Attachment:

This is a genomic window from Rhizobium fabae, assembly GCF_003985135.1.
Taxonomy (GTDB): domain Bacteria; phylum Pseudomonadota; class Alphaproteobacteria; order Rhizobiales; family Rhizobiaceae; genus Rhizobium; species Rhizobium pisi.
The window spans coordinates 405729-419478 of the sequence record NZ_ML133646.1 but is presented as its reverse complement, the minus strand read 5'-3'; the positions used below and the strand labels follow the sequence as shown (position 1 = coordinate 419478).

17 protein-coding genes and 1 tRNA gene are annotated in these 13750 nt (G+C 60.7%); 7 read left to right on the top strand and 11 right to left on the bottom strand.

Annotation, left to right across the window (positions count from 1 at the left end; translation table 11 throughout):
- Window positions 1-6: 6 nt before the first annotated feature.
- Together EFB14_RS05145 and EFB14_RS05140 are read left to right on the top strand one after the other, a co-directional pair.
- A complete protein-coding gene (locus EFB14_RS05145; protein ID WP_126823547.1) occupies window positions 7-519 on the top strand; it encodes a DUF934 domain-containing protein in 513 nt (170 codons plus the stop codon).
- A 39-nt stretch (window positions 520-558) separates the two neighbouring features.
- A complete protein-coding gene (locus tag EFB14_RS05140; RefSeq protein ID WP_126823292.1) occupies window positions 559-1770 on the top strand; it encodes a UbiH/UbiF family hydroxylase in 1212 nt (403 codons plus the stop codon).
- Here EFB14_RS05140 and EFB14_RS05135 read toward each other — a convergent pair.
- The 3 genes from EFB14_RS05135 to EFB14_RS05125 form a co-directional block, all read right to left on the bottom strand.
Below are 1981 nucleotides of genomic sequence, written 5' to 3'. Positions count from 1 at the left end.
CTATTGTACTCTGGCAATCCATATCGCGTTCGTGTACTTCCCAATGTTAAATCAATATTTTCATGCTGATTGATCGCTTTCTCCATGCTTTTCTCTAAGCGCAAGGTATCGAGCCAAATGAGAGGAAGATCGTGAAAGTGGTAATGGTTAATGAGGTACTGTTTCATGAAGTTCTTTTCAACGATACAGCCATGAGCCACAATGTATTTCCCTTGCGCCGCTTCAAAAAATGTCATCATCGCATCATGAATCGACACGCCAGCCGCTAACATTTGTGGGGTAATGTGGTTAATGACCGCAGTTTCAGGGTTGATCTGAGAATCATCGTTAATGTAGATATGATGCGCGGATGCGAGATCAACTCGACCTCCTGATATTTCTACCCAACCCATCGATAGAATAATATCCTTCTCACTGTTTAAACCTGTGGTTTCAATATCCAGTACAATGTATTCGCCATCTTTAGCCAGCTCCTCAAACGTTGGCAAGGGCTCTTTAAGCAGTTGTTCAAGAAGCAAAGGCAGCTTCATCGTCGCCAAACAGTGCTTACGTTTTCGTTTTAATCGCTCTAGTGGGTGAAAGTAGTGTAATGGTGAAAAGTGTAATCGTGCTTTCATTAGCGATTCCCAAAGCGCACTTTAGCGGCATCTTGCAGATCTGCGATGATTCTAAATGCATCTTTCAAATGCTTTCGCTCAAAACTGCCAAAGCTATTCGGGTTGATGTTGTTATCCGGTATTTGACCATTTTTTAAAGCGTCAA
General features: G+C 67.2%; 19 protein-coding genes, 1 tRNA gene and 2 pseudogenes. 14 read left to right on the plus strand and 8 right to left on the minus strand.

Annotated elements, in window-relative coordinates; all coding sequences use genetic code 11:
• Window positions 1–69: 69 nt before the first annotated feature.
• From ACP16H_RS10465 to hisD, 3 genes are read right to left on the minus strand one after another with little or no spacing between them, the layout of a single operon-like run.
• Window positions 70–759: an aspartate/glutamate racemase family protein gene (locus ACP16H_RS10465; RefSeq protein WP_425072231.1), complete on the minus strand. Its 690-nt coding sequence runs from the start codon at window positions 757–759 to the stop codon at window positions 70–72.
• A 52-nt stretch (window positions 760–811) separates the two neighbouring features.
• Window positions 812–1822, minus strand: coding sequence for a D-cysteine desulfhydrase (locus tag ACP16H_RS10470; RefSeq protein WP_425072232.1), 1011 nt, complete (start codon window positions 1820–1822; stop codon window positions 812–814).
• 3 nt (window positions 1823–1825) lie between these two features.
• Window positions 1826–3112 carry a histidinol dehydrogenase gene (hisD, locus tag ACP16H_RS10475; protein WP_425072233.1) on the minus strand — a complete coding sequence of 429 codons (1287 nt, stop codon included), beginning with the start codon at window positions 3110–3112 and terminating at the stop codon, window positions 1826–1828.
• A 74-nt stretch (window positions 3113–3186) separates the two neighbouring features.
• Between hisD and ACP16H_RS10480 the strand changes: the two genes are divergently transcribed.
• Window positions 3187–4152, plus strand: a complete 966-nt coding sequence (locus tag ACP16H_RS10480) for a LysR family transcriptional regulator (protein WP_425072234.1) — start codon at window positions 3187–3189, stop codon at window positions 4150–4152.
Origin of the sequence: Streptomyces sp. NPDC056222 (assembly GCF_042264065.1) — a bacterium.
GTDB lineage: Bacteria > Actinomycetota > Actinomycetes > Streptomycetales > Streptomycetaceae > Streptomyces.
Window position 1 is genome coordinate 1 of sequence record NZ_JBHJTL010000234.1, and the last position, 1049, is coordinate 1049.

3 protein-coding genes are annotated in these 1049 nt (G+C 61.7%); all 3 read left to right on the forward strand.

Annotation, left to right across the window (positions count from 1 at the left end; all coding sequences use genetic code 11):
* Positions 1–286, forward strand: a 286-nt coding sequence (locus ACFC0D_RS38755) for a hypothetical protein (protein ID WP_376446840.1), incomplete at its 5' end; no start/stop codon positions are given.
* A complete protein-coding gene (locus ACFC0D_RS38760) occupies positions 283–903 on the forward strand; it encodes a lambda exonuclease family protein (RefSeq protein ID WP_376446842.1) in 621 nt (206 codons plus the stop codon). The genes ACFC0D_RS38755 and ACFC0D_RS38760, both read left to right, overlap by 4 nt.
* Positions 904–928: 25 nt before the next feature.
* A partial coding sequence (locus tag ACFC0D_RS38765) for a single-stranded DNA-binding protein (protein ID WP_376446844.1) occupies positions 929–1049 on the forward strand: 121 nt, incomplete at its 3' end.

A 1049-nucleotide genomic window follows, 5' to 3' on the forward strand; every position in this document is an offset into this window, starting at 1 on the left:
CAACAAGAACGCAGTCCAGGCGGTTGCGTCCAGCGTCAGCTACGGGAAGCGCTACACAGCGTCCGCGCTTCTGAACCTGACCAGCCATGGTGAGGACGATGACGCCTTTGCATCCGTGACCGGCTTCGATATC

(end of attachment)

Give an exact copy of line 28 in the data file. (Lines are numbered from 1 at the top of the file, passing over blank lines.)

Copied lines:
GTDB lineage: Bacteria > Actinomycetota > Actinomycetes > Streptomycetales > Streptomycetaceae > Streptomyces.